15 July 2008

I'm not sure what it is about our industry that promotes the flame war, but for some reason exchanges like this one, unheard of in any other industry I've ever touched (even tangentially), are far too common, too easy to get into, and entirely too counterproductive.

I'm not going to weigh in on one side or the other here; frankly, I have a hard time following the debate and figuring out who's exactly arguing for what. I can see, however, that the entire debate follows some traditional patterns of the flame war:

  1. Citing yourself as the final authority. At no point during the debate does anybody reach for their copy of Effective Java, a widely-accepted source of Java guidance, for a potential resolution to the discussion. Instead, the various players simply say, "Fact A is true" or "Fact A is false", with zero supporting information, citations, or demonstrations either way. (A few people cite the Javadoc, but there is enough ambiguity there to merit further citation.)
  2. Refusal to accept the possibility of an alternative viewpoint. At no point, near as I can tell, did any of the participants bother to say, "You know, you could be right, but I remain unconvinced. Can you give me more information to support your point of view?" The entire time, everybody is arguing from "fact", and nobody even considers the possibility that different JVMs can have different implementations, despite the fact that the Javadoc being quoted says as much.
  3. Degeneration into personal attacks. I don't care who started it, I don't care who called who the worse name. Fact is, reasonable people can reasonably disagree, and nobody in that transcript seemed overly reasonable to me.
  4. Nobody ever really gets around to answering the question because they're too busy arguing their position or point. Poor "doub", the initiator of the question, tries valiantly to circle the conversation back on topic, but the various players are too busy whipping out their instruments of manhood onto the table so everybody can see how much bigger it is than the other guys'. When "doub" points out that writing some sample code "gave me a very loose but still usefull information about my object, and took less time than the conversation about my question :-)", or in other words, "Hey, guys, I kinda already got my answer, can we move on now?", the conversation continues as if the comment never occurred--the question has turned into a "biggest-geek" argument by this point. "doub" even asks, at 10:12:12, "do i get bad karma points for being the initiator of a conflict?", and the image I get in my head is that of the poor kid, hiding in his bedroom while his parents yell and scream downstairs, feeling awful because the fight started over his backpack lying in the hallway where Mom told him to put it and Dad thought he left it instead of putting it away. ("doub", if you read this, no, you get no bad karma points, at least not in my universe.)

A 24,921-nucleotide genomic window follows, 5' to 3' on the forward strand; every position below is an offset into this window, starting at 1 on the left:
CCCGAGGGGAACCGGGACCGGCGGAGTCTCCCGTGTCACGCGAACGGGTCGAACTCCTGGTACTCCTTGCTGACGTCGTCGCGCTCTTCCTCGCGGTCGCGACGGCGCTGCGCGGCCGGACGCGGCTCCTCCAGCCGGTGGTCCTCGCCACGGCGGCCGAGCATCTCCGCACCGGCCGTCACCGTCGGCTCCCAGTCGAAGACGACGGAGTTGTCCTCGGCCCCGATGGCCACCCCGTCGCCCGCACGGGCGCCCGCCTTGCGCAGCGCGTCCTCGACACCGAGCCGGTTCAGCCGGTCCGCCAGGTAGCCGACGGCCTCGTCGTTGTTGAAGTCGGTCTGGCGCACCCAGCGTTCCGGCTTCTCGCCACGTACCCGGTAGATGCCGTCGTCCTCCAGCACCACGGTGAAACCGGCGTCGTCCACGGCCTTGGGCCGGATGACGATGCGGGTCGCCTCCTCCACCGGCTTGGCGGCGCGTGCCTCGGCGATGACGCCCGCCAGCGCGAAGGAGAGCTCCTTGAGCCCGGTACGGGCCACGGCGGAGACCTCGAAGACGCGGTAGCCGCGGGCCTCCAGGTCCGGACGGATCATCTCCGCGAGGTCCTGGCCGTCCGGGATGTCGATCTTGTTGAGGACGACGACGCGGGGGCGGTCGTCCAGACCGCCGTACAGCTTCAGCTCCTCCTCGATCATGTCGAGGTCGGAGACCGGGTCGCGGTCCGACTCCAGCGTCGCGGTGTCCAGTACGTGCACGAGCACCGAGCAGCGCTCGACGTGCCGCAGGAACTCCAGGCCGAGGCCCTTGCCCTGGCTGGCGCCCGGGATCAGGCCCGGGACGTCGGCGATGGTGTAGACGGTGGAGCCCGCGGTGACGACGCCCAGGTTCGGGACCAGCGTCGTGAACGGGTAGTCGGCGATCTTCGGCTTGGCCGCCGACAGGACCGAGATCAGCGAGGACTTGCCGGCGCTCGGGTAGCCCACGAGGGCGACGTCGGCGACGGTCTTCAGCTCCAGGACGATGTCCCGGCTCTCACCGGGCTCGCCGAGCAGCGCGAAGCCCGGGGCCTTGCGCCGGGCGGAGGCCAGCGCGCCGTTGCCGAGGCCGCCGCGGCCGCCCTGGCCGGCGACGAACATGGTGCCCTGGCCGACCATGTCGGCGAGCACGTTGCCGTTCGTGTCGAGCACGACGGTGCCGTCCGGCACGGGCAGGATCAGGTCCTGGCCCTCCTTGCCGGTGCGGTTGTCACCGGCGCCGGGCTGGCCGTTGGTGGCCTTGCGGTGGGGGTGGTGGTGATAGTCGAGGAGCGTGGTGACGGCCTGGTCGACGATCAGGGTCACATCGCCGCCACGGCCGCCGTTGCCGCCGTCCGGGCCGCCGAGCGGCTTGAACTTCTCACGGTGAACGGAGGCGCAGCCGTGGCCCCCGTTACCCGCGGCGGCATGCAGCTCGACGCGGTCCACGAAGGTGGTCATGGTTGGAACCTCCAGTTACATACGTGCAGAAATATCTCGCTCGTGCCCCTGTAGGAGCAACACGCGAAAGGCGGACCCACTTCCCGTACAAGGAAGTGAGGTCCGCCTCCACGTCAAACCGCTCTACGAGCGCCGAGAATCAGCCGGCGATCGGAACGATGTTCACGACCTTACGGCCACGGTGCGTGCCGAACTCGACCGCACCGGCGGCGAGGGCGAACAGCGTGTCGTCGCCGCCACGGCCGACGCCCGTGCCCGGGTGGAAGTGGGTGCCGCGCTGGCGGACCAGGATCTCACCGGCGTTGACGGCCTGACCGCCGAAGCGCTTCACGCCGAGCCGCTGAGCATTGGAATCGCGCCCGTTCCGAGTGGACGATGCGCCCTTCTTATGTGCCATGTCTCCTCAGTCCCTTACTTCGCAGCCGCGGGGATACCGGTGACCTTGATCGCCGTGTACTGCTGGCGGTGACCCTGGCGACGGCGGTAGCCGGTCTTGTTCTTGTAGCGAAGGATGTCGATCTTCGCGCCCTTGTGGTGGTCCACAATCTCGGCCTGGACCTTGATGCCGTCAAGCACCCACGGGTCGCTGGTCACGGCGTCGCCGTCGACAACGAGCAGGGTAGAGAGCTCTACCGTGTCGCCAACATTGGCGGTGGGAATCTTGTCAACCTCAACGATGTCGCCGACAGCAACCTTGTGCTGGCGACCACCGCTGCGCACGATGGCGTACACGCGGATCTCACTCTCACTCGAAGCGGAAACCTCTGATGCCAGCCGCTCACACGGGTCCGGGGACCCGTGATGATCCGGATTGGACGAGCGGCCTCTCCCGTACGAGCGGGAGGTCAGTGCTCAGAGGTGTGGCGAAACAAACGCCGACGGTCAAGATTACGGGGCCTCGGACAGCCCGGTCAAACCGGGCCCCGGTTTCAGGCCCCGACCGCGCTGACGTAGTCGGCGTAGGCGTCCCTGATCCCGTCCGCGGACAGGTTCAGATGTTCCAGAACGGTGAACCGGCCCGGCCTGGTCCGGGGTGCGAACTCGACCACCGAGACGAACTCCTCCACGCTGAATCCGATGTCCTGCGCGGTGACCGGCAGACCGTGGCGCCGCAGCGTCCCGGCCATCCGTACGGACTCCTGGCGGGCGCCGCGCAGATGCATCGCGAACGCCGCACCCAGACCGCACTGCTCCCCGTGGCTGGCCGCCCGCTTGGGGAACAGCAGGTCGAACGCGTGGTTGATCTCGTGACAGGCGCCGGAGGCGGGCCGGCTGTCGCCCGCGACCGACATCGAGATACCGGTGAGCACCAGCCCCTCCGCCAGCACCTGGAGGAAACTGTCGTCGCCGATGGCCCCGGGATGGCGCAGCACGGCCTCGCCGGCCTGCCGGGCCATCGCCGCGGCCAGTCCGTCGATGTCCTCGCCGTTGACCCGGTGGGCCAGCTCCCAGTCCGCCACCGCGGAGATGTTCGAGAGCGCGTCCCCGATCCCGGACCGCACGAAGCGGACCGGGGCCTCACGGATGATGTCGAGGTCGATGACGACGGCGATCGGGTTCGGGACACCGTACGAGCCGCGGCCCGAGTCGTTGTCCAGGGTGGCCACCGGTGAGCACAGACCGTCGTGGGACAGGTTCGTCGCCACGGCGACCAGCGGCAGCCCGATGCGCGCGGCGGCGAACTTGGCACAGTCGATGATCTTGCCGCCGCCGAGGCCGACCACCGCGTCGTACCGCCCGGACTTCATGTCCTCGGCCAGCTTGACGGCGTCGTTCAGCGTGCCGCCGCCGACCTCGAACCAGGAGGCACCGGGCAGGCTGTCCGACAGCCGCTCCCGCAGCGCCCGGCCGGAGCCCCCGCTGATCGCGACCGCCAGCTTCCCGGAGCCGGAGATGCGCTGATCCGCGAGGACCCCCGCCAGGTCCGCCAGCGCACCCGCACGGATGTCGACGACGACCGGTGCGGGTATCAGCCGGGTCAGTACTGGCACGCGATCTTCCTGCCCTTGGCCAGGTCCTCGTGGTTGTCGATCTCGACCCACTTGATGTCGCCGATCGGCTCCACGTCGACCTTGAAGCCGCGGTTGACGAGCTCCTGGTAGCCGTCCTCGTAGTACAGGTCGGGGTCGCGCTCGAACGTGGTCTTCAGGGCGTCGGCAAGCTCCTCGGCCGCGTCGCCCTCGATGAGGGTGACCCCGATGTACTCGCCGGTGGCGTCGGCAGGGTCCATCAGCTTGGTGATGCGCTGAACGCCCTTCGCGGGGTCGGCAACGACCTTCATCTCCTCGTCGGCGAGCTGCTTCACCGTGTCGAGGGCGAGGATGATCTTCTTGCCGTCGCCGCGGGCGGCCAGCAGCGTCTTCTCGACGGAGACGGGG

The interesting thing, though, is that this conversation has nothing to do with Scala. "dysinger" twitters:

Frankly, "dysinger", it's kinda hard to have much sympathy for somebody when they blame the language or tool for a conversation that's had around it; this would be like blaming Python, the language, for the community around it (which some people do, I understand). I can understand the frustration, on both sides, since everybody was essentially arguing past one another, but why is that Scala's fault, pray tell?

And frankly, I find the dig at the academics to be a tad disingenuous. Yes, academics have a reputation--duly earned in some cases--of being removed from reality and the slings and arrows of a life spent developing software for production environments, but name for me a language in the popular mainstream that doesn't owe a huge debt to the preliminary work laid down by academics before it. In every other industry, academics are revered and honored--it's only in this industry they are used as an example of degradation and insult. Way to bite the hand that makes your life easier, folks....

At the end of the day, these kind of debates do nothing but harm the innocent, "doub", in this case. "dysinger", "DrMacIver", "JamesIry", all of you, right or wrong, didn't exactly cover yourselves in glory, nor did you really convince anybody of anything. Instead, you shouted at each other really loudly, made lots of noise, got angry over nothing in particular, and really failed to achieve much of anything. Regardless of your intentions, now Scala, Java, the JVM and the entire ecosystem have seen their reputation tarnished just a touch more than it was when you started. Great job.

Here's a tip for all of you: Try listening.

Tags: java   languages   industry   jvm  

Last modified 15 July 2008